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May 18, 2010
When the Supreme Court ruled in 2005 that executing juveniles amounted to cruel and unusual punishment, the author of the majority opinion, Justice Anthony M. Kennedy, made two convincing arguments: that juveniles are less capable of appreciating the consequences of their actions than are adults (something every parent knows) and that putting them to death violated "evolving standards of decency." On Monday the court, again in an opinion by Kennedy, rightly concluded that the same considerations make it unconstitutional to sentence minors to life in prison without the possibility of parole for offenses other than murder.
June 19, 2003 | From Reuters
Jailed British author and former Conservative Party Deputy Chairman Jeffrey Archer has been granted parole and will be released next month, British authorities said Wednesday. Archer, 63, author of such international bestsellers as "Kane and Abel" and "Honor Among Thieves," was jailed in July 2001 for perjury and conspiracy to pervert the course of justice. From Reuters
February 12, 2003 | From Times Wire Reports
There appears to be little chance of parole this year for Zachariah Chiaia, who was 18 when he helped beat a homeless man to death at a downtown park. Chiaia, 27, is serving a second-degree murder sentence of 15 years to life for the 1993 attack. Salinas Valley State Prison officials have written to the parole board, saying he "poses a serious threat to public safety." Their reports list more than a dozen incidents of misconduct.
August 13, 2008 | From Times Wire Reports
John Lennon's killer was denied parole for a fifth time by a board that said he remained a threat to the public. Mark David Chapman will remain in Attica Correctional Facility for at least two more years for gunning down the former Beatle on a Manhattan sidewalk in 1980. Chapman, 53, has been in prison for 27 years since pleading guilty to the murder, which he has said he committed to gain attention. He became eligible for parole in 2000 after serving 20 years of a maximum life sentence.
June 24, 1987
Juan Corona, who has served 14 years in prison for the 1971 killings of 25 migrant farm workers near Yuba City, was denied parole for the second time. State Board of Pardons spokesman Edmund Tong said Corona was an "unreasonable risk to the public." The three-member board, meeting at Soledad Prison, cited Corona's "horrendous homicides, the evidence of extensive premeditation and inexplicable motive" as reasons for keeping him behind bars.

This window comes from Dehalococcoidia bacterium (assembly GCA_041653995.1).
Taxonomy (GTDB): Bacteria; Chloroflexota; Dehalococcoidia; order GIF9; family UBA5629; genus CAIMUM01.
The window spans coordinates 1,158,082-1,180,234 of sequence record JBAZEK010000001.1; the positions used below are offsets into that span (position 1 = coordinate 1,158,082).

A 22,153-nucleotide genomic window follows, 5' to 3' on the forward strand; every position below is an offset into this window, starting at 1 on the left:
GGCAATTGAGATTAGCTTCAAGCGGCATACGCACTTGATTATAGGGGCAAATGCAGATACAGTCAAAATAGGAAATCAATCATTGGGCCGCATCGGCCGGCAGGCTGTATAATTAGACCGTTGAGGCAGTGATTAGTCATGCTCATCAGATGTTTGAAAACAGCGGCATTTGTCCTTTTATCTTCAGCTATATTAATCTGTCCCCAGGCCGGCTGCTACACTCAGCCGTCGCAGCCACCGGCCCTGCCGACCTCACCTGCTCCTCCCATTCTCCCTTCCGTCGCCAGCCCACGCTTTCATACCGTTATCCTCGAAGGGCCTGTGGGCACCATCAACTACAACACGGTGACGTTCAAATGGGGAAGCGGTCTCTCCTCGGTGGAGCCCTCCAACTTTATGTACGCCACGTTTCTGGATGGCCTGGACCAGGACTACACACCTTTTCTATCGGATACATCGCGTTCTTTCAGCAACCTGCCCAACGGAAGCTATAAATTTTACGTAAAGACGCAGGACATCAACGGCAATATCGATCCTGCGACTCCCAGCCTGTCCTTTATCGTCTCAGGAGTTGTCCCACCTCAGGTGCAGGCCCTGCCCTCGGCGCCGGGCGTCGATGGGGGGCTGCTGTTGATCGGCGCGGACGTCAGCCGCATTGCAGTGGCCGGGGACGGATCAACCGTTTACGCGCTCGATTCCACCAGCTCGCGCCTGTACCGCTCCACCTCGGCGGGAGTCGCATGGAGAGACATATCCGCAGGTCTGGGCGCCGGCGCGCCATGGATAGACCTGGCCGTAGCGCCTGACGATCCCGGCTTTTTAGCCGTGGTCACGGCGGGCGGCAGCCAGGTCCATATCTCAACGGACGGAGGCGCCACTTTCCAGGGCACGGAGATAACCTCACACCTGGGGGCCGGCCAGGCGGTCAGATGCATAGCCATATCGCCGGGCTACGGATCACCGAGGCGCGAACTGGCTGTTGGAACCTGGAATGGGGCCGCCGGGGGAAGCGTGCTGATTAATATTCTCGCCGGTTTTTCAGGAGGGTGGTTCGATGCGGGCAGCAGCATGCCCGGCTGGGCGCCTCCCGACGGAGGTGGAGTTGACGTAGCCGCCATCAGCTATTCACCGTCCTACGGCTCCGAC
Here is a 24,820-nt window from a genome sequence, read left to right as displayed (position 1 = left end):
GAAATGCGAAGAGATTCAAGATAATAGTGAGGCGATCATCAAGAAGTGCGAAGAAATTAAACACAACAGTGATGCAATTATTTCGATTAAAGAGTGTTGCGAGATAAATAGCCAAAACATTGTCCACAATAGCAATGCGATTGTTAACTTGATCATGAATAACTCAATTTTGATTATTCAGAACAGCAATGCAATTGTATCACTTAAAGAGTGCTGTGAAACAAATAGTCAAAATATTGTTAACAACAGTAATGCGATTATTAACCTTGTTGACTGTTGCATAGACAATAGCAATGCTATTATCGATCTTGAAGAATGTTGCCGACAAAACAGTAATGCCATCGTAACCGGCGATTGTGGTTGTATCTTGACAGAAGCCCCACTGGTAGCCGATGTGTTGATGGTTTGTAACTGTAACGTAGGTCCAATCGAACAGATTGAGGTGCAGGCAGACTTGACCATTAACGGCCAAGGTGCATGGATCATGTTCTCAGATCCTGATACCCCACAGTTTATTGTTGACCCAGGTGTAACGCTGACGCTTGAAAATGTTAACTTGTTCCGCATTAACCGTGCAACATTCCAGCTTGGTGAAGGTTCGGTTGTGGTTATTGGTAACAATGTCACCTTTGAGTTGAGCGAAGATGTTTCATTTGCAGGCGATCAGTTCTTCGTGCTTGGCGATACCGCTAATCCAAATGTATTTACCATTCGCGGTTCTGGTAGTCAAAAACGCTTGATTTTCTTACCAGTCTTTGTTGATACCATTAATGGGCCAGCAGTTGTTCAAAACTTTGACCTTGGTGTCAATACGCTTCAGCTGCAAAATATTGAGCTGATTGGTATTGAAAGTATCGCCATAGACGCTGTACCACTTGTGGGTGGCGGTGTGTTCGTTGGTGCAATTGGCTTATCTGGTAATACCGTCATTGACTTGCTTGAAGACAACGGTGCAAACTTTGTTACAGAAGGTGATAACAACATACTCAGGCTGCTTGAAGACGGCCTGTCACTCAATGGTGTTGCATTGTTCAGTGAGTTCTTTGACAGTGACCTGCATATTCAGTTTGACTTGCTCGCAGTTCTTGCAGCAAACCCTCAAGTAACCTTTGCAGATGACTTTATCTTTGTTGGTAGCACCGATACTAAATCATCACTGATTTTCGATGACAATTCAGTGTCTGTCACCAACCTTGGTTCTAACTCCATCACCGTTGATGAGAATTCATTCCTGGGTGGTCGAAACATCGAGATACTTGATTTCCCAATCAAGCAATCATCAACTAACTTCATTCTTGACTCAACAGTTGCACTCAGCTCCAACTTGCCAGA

December 6, 1986 | Associated Press
A man convicted of killing two guards during a 1971 San Quentin prison uprising failed to win parole Friday on an earlier murder sentence, squelching his hopes for release next week after 20 years behind bars. The state Board of Prison Terms denied parole for Johnny Spain, who was sentenced to life in prison for a Los Angeles murder and robbery in 1966 when he was 17. The parole might have cleared the way for his release on bail in light of the Sept.
Saying residents here are still reeling from the bloody shootout last week, two Los Angeles city councilmen are protesting the relocation of a parole office to the same bullet-scarred neighborhood. Richard Alarcon and Joel Wachs plan to join forces with North Hollywood residents today to condemn state officials for moving a parole office from Sherman Oaks to a building a few blocks from the site of the bloody shooting.
January 12, 2014 | By Andrew Hill
When Dennis Kozlowski leaves prison on parole this week, having served more than eight years for 22 felonies, he will find comfort in Catherine Neal's new book. But for everyone else, the account, which declares the former Tyco chief executive innocent of stealing from the conglomerate, is disappointing. Neal's book, "Taking Down the Lion: The Triumphant Rise and Tragic Fall of Tyco's Dennis Kozlowski," is published by Palgrave Macmillan. Kozlowski's name is embedded in the history of the U.S. corporate scandals that began with the collapse of Enron in late 2001.
December 13, 1985
Parole was denied again for the two brothers who nine years ago kidnaped 26 Chowchilla school children and imprisoned them with their driver in a buried moving van. The victims made their way to safety nearly 17 hours later. The state Board of Prison Terms, after an 8 1/2-hour meeting in San Luis Obispo, said James Schoenfeld, 34, and his brother, Richard, 31, were unsuitable for release "because of the callous nature of the offense."
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